If you think that housing segregation was caused by white people not selling to black people out of their racism, ignorance, or both, think again. Housing segregation is structural.
The biggest drivers of segregation were (and still are) legislative and other governmental decisions that led to building “affordable housing” and “urban renewal projects” that harmed the social fabric of poor communities.
There are better ways to provide incentives to builders than were achieved by the Federal Housing Act of 1949. Its objective was
“the achievement as soon as feasible of a decent home and a suitable living environment for every American family, and sets forth the policies to be followed in advancing toward that goal”
according to President Truman. It did not do that. There were more urban homes destroyed than built.
The American Housing Act of 1949 greatly expanded the federal government’s role in housing. It included significant funding and authorized the use of eminent domain to clear slums, paving the way for urban renewal in the subsequent decades. By 1974, 2,100 urban renewal projects covering 57,000 acres had been completed. In the process, 300,000 families were forced to move – more than half of whom were non-White. Here in Boston, it led to the destruction of the West End. Over the years, it has been shown the so-called “urban renewal” damages tight-knit communities and mostly benefited white, middle-class homeowners.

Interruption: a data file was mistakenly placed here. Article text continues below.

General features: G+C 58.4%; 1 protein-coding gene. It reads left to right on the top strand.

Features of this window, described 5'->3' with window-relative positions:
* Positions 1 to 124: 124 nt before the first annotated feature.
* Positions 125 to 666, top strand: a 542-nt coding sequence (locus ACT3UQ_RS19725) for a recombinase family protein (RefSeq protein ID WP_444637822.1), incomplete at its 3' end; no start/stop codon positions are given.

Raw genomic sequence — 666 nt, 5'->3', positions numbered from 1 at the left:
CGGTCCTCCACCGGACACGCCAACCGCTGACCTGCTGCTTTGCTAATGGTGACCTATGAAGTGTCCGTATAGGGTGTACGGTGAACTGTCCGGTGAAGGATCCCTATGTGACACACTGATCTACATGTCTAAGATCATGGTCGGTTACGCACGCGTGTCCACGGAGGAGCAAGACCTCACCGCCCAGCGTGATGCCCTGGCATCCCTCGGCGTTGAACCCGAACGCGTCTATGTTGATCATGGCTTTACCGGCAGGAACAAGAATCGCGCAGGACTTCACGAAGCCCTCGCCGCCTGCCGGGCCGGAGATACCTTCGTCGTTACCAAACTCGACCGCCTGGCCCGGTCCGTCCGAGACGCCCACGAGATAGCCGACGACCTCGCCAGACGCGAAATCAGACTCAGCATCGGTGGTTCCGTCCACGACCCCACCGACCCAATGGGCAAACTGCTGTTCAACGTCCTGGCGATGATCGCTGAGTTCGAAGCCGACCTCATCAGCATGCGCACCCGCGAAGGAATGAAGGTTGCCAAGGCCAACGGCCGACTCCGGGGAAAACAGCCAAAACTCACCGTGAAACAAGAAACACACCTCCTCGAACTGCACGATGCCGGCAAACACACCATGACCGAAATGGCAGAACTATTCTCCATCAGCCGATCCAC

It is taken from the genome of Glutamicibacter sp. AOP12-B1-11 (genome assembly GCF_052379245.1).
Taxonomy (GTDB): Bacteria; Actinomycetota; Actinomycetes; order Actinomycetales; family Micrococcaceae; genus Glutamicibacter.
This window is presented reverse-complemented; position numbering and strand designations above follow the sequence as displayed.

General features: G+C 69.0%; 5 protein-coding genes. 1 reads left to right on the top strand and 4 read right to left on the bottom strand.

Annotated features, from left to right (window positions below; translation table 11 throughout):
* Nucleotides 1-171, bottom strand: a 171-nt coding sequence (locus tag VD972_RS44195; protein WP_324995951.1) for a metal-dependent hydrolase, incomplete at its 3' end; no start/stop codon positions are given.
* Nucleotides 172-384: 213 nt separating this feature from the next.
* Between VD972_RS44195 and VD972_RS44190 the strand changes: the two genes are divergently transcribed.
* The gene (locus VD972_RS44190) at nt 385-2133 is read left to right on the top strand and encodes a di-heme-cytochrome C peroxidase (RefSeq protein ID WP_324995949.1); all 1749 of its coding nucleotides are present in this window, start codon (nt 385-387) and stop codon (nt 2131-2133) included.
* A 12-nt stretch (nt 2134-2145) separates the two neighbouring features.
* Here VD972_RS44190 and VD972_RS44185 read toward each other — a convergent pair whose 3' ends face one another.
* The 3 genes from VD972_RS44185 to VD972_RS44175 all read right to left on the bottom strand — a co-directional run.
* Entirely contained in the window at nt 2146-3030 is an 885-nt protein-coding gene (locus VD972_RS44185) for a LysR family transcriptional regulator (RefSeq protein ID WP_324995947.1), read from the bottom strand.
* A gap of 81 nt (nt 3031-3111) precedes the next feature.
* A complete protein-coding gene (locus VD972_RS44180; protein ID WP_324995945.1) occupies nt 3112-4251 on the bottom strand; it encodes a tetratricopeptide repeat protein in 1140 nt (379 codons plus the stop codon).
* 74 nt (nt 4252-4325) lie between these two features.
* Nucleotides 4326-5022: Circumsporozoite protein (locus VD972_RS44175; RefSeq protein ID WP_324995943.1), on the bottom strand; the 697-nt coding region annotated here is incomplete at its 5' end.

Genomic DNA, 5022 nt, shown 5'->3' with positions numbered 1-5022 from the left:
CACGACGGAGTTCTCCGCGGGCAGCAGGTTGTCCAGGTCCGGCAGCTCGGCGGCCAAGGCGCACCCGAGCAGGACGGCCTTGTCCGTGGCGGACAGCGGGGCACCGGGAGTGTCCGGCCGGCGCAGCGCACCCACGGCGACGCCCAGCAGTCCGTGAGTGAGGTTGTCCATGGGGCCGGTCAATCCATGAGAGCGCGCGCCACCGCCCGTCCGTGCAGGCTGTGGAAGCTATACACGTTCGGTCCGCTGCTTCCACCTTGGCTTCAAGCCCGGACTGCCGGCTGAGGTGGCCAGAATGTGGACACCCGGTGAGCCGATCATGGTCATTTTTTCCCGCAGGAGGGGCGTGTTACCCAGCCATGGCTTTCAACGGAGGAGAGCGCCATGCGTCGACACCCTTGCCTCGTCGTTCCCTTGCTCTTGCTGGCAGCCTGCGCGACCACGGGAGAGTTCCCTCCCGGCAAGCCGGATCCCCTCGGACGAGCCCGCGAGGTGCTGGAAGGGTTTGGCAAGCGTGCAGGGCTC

Here is a more complete timeline of housing policy. But, let’s just say there has not been enough done to undo these injustices, here near Boston, and nationwide.
In 2020, Boston was ranked 11th most segregated of the top 50 U.S. metro areas, resulting in disparities in economic and educational opportunities and access to healthcare and jobs. That economic pressure has only gotten worse since then. In Boston, the rapidly rising costs of housing are pushing Black families farther out of the city center as unequal housing choices shape new locations of segregation across metropolitan Boston. [source]
Be there Thursday, January 18, at the State House:
On October 18, 2023, Governor Healey and Lieutenant Governor Driscoll unveiled the Affordable Homes Act, a comprehensive bill to increase housing production and invest in livable communities.
It is over a thousand pages – as these things always are! The summary pages are only six pages. They are well worth looking at.
Affecting policy is one of the ways to rebuild our communities. Legislative hearings are scheduled regarding the Affordable Homes Act this Thursday. There will be a standout in front of the State House at 10:15 and the hearings start at 11. Here’s more about the January 18th hearing.